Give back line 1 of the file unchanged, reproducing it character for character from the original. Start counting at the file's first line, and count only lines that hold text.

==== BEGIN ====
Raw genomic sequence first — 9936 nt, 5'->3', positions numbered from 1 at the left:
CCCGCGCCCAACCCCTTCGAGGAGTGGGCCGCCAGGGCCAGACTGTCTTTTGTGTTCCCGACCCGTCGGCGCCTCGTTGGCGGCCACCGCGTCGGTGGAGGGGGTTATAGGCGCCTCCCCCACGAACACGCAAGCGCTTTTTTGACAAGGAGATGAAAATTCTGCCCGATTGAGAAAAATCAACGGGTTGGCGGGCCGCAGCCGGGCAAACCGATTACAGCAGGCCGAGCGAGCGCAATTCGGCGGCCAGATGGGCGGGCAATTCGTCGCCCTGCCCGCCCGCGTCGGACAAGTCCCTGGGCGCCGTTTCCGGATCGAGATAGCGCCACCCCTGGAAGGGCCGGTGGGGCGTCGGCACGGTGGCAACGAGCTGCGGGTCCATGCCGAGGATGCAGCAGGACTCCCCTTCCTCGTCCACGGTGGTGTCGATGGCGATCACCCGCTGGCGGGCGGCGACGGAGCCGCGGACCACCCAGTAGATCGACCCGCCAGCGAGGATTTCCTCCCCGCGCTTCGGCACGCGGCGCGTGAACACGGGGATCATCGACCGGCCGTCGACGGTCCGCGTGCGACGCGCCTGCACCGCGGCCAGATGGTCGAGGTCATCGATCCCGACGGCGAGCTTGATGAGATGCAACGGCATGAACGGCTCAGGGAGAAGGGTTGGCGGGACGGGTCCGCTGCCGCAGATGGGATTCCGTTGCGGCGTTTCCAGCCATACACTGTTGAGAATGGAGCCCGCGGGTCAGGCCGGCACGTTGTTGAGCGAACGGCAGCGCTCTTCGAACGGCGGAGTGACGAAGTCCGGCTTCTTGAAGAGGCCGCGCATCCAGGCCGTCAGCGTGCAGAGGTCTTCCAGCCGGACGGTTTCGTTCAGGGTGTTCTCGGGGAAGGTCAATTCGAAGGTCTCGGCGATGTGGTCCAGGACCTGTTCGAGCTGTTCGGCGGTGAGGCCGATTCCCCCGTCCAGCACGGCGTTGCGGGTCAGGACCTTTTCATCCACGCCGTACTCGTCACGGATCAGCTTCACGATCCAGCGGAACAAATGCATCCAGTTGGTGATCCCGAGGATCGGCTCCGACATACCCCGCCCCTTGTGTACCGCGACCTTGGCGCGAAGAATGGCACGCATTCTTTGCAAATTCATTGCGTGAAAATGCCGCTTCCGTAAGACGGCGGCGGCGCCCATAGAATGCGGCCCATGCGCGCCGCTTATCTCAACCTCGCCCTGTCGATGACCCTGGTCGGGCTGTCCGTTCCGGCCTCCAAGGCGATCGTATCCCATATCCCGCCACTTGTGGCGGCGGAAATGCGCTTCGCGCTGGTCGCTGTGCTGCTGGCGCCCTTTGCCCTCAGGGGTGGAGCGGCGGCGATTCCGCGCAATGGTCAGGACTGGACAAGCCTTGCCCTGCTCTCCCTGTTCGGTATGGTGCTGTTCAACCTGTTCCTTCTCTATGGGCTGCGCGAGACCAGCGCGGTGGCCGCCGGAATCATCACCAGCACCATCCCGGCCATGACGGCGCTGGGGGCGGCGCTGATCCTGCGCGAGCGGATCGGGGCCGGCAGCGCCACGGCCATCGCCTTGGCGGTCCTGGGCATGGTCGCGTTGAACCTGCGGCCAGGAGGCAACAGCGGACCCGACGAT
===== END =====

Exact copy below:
Raw genomic sequence first — 9936 nt, 5'->3', positions numbered from 1 at the left: